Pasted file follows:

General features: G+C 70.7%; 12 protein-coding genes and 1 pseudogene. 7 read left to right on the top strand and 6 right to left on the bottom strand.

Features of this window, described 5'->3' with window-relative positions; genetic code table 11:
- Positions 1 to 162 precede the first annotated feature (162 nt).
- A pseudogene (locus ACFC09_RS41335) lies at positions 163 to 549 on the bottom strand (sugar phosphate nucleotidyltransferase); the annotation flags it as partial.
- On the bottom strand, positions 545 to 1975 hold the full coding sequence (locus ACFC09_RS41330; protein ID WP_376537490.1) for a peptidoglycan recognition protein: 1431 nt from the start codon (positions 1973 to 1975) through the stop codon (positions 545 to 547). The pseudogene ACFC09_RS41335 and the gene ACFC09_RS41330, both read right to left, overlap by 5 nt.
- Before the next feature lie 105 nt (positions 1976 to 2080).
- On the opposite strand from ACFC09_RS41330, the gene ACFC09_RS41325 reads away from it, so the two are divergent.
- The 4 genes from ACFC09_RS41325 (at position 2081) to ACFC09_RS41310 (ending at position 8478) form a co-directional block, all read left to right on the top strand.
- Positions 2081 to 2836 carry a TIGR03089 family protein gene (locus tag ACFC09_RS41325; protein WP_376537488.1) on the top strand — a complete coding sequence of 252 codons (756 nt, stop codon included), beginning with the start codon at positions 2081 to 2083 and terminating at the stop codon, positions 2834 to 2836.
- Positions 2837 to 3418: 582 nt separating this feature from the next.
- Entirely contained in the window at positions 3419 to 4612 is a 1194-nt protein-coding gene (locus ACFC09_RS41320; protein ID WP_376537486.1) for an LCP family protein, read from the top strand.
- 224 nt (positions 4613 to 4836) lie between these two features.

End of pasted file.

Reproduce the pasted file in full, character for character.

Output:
General features: G+C 70.7%; 12 protein-coding genes and 1 pseudogene. 7 read left to right on the top strand and 6 right to left on the bottom strand.

Features of this window, described 5'->3' with window-relative positions; genetic code table 11:
- Positions 1 to 162 precede the first annotated feature (162 nt).
- A pseudogene (locus ACFC09_RS41335) lies at positions 163 to 549 on the bottom strand (sugar phosphate nucleotidyltransferase); the annotation flags it as partial.
- On the bottom strand, positions 545 to 1975 hold the full coding sequence (locus ACFC09_RS41330; protein ID WP_376537490.1) for a peptidoglycan recognition protein: 1431 nt from the start codon (positions 1973 to 1975) through the stop codon (positions 545 to 547). The pseudogene ACFC09_RS41335 and the gene ACFC09_RS41330, both read right to left, overlap by 5 nt.
- Before the next feature lie 105 nt (positions 1976 to 2080).
- On the opposite strand from ACFC09_RS41330, the gene ACFC09_RS41325 reads away from it, so the two are divergent.
- The 4 genes from ACFC09_RS41325 (at position 2081) to ACFC09_RS41310 (ending at position 8478) form a co-directional block, all read left to right on the top strand.
- Positions 2081 to 2836 carry a TIGR03089 family protein gene (locus tag ACFC09_RS41325; protein WP_376537488.1) on the top strand — a complete coding sequence of 252 codons (756 nt, stop codon included), beginning with the start codon at positions 2081 to 2083 and terminating at the stop codon, positions 2834 to 2836.
- Positions 2837 to 3418: 582 nt separating this feature from the next.
- Entirely contained in the window at positions 3419 to 4612 is a 1194-nt protein-coding gene (locus ACFC09_RS41320; protein ID WP_376537486.1) for an LCP family protein, read from the top strand.
- 224 nt (positions 4613 to 4836) lie between these two features.